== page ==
The recent increase in the spate of naxal violence(Lalgarh West Bengal, Bastar region, Chattisgarh) must have startled every average Indian citizen like me. One question that must have come to everyone's mind was, are our security forces well-equipped to fight this menace? In this blog post, I wish to put forth my views on why we are not approaching this problem in a correct manner and what will it take to solve this decades old evil.
Naxal violence constitutes an asymmetric war that needs unconventional responses. The traditional response based on unleashing the armed forces is not enough. I call this war asymmetric because of the disparity of resources between the opposing sides. One one side we have the government with all its material resources and well-equipped armed forces, while on the other side we have the ill-equipped but ideologically driven naxals. Despite this difference in potential, the armed forces have only been partially successful in making inroads. To understand why this is the case, it is imperative to understand the roots of naxalism.
Ever since independence, chronic poverty and gross inequalities between the rich and the poor have plagued vast sections of our society. The State, for various reasons, has not been able to provide basic necessities like water, sanitation, nutrition, health, education, housing and employment guarantees to the majority of our population. In addition, corruption, red-tapism in our bureaucracy, political insensitivity and common instances of high handedness and harassment meted out to the poor and the disadvantaged have only disenchanted the people with the democratic process. Added to this, we have a section of people who feel that they have been socially excluded and marginalised. Certain elements of these sections decided to leave the mainstream and take up arms to fight the state and its insensitivities. They hope to achieve an egalitarian society through violent means.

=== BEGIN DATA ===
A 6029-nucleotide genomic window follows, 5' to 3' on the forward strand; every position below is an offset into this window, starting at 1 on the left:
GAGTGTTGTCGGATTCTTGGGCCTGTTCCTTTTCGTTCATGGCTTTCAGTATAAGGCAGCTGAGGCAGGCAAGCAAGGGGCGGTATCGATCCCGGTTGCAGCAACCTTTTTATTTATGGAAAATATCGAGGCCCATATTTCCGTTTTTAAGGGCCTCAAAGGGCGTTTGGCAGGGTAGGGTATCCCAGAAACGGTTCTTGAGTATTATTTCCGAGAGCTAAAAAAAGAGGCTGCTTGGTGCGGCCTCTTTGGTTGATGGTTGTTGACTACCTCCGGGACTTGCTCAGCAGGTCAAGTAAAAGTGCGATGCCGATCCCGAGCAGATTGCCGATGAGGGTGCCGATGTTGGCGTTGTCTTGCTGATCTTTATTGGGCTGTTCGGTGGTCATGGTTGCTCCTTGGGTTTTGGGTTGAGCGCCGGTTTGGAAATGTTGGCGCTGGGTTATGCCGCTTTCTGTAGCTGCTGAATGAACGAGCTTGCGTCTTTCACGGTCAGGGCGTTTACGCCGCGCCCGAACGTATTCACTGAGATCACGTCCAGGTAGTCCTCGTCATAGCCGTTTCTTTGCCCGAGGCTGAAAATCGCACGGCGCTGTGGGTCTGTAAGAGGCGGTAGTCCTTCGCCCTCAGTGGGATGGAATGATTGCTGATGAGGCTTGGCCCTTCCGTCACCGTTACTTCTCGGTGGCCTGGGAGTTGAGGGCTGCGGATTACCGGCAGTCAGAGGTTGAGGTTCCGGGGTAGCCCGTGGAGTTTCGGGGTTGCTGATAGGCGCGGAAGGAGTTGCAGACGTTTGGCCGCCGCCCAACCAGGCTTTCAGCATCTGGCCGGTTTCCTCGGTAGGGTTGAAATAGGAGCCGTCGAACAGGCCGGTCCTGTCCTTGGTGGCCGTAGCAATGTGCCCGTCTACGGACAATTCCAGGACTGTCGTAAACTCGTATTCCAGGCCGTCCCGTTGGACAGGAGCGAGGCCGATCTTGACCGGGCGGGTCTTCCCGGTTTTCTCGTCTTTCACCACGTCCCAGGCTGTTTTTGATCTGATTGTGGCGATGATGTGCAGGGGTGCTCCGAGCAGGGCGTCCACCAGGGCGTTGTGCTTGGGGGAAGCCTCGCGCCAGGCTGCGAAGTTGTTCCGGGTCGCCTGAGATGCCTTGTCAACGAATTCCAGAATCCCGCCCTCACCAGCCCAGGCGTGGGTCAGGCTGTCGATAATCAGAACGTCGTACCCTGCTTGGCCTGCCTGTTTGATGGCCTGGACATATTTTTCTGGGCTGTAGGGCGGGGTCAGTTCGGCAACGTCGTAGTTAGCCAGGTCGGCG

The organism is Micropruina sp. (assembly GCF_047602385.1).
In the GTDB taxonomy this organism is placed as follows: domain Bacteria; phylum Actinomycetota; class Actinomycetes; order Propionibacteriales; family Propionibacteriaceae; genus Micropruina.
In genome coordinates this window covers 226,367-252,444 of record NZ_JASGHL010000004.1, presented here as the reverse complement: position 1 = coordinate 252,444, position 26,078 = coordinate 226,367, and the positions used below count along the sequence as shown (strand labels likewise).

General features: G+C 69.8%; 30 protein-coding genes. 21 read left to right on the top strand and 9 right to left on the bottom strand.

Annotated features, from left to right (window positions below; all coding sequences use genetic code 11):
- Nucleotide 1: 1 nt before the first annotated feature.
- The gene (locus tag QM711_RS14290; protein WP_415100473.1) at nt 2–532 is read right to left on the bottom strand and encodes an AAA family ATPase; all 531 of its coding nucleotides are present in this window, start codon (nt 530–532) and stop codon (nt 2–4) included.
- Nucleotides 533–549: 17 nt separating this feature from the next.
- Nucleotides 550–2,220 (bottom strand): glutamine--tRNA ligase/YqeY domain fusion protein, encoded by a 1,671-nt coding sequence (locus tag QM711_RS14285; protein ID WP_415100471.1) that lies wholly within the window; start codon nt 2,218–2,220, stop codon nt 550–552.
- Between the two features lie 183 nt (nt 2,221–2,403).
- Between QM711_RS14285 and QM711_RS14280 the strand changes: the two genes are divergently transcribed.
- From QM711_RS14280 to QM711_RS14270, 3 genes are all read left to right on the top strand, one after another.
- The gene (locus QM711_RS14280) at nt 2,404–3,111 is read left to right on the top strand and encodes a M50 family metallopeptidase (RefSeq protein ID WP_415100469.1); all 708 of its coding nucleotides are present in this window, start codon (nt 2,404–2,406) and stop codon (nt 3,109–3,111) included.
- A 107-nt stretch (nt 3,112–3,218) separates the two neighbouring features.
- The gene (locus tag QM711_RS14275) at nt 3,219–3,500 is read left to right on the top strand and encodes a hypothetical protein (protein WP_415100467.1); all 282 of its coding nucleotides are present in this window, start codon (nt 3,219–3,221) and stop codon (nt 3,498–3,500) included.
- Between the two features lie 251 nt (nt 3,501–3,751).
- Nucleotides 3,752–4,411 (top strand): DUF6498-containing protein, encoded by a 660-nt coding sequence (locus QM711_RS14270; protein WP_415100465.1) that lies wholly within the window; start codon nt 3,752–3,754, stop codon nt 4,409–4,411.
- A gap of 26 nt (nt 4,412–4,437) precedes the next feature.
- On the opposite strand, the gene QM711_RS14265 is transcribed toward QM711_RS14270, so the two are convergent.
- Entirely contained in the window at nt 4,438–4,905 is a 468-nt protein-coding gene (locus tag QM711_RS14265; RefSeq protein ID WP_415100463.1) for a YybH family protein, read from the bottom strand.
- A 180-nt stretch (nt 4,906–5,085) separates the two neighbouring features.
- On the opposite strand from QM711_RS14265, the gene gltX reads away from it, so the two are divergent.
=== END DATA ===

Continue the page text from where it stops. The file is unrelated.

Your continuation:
Their actions include destroying government properties, killing the security forces, threatening the rich for money and so on. They are prepared to do socially horrifying things in order to pursue their goals. They are well aware of their insufficient material, human resources and hence resort to unconventional warfare like guerrilla tactics. They generally pick soft-targets and seek to destroy every symbol of government authority. When the round-the-clock media brings this violence to our homes, it provokes indignation among us. We seek an immediate response from our political masters and security forces. The immediate reaction of the State is to ban these outfits, pass tough legislations and unleash the armed forces. In the course, basic human rights are violated and sometimes the common man becomes a victim leading to further alienation of the people. Thus we enter a vicious cycle where violence feeds further violence.
This should bring us to the realization that conventional strategies based on military doctrines are simply not enough to fight this menace. Such doctrines are more suited to situations where we have countries fighting conventional wars. In this case, the enemy is invisible and comes from the common population. Once his job is done, he melts away into the population and it becomes difficult to track him. For the security forces, it is like searching for a needle in the haystack.
The first step then towards fighting naxalism is to endear to the local population. Instances like taking over land from the local farmers for development purposes without properly rehabilitating them, constructing projects leading to displacement of tribals only serve to further alienate the people. The State has the obligation to consult the effected parties before embarking on any development projects. If the development project is in the national interest and the farmers are not ready to part with their land, the government needs to come up with effective rehabilitation measures under the terms set by the effected parties.
Next, the politicians need to realize that armed strategies can only be quick fixes putting the real issues on the back-burner. The real issues relate to distributive social justice and provision of basic necessities. They need to come up with structural reforms that ensure eradication of poverty and minimisation of inequalities. Only then can we win the hearts and minds of the people. Once we have the people on our side, the local support for the insurgents would automatically decrease.
To conclude, enlightened and visionary approaches based on just and political solutions should replace chaotic and myopic approaches based on military doctrines. We need the civil society, media and politicians to come together and debate more on the real causes of naxalism and offer practical solutions. If India were to emerge as an economic super power in this century, it is imperative that it solves one of its major societal menace, naxalism as soon as possible.